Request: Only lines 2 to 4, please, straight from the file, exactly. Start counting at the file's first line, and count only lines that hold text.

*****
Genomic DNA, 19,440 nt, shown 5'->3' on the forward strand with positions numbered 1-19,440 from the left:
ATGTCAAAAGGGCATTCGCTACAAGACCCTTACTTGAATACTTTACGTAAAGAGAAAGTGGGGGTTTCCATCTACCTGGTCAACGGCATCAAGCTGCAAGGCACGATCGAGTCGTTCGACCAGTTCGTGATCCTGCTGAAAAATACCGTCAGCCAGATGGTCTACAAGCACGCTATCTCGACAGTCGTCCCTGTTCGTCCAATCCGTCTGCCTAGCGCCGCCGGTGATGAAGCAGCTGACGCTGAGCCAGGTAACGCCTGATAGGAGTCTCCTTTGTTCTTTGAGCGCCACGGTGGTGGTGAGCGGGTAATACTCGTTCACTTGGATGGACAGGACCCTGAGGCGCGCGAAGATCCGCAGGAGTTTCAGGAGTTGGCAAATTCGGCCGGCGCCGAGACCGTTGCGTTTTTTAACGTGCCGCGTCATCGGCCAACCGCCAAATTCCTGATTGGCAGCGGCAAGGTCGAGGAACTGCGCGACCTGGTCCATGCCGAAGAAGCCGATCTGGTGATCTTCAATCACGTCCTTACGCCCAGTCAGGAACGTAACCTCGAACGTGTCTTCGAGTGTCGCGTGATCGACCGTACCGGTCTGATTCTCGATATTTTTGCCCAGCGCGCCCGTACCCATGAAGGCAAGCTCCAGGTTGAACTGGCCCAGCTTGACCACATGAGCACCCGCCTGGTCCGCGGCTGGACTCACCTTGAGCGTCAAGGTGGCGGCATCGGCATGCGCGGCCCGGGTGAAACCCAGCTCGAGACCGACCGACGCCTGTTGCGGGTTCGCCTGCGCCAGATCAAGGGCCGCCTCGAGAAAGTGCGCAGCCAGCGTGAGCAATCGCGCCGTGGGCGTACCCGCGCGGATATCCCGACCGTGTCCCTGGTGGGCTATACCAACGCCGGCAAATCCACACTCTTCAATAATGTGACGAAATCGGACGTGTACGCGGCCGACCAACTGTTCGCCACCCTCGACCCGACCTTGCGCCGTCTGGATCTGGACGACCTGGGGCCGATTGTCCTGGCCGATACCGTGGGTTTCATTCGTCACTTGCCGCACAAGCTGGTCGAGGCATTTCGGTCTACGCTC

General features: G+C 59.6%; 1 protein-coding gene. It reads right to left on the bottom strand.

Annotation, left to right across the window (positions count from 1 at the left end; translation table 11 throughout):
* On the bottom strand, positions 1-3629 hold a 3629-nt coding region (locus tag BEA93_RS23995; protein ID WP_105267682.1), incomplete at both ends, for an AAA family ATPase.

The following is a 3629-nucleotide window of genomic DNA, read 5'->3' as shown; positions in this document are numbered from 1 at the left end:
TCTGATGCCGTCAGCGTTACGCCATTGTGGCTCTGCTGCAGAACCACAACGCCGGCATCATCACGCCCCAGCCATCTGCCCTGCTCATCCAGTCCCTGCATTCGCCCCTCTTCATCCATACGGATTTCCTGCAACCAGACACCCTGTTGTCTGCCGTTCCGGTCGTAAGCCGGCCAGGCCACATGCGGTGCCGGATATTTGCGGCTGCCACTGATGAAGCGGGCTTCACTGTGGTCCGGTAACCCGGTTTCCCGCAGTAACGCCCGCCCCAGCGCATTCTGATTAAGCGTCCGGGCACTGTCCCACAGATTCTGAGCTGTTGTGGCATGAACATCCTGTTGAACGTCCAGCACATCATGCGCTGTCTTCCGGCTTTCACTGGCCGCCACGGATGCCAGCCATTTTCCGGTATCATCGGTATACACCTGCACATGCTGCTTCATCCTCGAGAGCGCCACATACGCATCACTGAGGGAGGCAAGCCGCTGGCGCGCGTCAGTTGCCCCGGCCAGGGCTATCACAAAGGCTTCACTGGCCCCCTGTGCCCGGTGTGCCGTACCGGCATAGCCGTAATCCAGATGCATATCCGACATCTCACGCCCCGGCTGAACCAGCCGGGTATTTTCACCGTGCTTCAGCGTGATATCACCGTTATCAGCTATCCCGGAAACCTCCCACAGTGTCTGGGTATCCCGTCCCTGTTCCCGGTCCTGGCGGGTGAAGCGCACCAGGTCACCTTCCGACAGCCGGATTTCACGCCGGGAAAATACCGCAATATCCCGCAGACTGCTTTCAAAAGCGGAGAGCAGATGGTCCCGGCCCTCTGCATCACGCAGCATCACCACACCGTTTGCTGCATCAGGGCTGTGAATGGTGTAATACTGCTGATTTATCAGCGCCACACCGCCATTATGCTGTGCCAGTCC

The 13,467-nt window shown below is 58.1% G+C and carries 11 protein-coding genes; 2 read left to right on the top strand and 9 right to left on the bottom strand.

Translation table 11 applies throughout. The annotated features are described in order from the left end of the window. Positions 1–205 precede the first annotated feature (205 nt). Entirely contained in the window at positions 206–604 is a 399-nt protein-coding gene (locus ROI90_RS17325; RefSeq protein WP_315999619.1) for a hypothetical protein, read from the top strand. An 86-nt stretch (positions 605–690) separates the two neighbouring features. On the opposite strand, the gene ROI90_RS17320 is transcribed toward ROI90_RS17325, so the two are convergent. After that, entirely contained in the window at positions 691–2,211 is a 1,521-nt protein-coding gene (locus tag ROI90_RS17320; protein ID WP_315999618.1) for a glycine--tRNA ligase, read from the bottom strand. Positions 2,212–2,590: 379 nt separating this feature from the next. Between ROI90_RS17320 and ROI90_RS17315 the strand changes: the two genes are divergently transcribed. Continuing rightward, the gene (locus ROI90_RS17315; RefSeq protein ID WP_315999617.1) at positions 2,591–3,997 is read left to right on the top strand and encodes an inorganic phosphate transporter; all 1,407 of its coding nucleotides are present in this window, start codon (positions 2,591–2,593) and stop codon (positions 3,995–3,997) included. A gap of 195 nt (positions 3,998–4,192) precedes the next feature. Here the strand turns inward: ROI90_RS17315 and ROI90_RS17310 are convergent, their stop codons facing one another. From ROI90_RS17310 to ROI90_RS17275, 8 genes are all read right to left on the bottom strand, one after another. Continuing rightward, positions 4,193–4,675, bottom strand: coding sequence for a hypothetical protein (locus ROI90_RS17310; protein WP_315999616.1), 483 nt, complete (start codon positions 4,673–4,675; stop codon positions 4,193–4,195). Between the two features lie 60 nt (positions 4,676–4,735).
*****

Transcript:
ATGTCAAAAGGGCATTCGCTACAAGACCCTTACTTGAATACTTTACGTAAAGAGAAAGTGGGGGTTTCCATCTACCTGGTCAACGGCATCAAGCTGCAAGGCACGATCGAGTCGTTCGACCAGTTCGTGATCCTGCTGAAAAATACCGTCAGCCAGATGGTCTACAAGCACGCTATCTCGACAGTCGTCCCTGTTCGTCCAATCCGTCTGCCTAGCGCCGCCGGTGATGAAGCAGCTGACGCTGAGCCAGGTAACGCCTGATAGGAGTCTCCTTTGTTCTTTGAGCGCCACGGTGGTGGTGAGCGGGTAATACTCGTTCACTTGGATGGACAGGACCCTGAGGCGCGCGAAGATCCGCAGGAGTTTCAGGAGTTGGCAAATTCGGCCGGCGCCGAGACCGTTGCGTTTTTTAACGTGCCGCGTCATCGGCCAACCGCCAAATTCCTGATTGGCAGCGGCAAGGTCGAGGAACTGCGCGACCTGGTCCATGCCGAAGAAGCCGATCTGGTGATCTTCAATCACGTCCTTACGCCCAGTCAGGAACGTAACCTCGAACGTGTCTTCGAGTGTCGCGTGATCGACCGTACCGGTCTGATTCTCGATATTTTTGCCCAGCGCGCCCGTACCCATGAAGGCAAGCTCCAGGTTGAACTGGCCCAGCTTGACCACATGAGCACCCGCCTGGTCCGCGGCTGGACTCACCTTGAGCGTCAAGGTGGCGGCATCGGCATGCGCGGCCCGGGTGAAACCCAGCTCGAGACCGACCGACGCCTGTTGCGGGTTCGCCTGCGCCAGATCAAGGGCCGCCTCGAGAAAGTGCGCAGCCAGCGTGAGCAATCGCGCCGTGGGCGTACCCGCGCGGATATCCCGACCGTGTCCCTGGTGGGCTATACCAACGCCGGCAAATCCACACTCTTCAATAATGTGACGAAATCGGACGTGTACGCGGCCGACCAACTGTTCGCCACCCTCGACCCGACCTTGCGCCGTCTGGATCTGGACGACCTGGGGCCGATTGTCCTGGCCGATACCGTGGGTTTCATTCGTCACTTGCCGCACAAGCTGGTCGAGGCATTTCGGTCTACGCTC

General features: G+C 59.6%; 1 protein-coding gene. It reads right to left on the bottom strand.

Annotation, left to right across the window (positions count from 1 at the left end; translation table 11 throughout):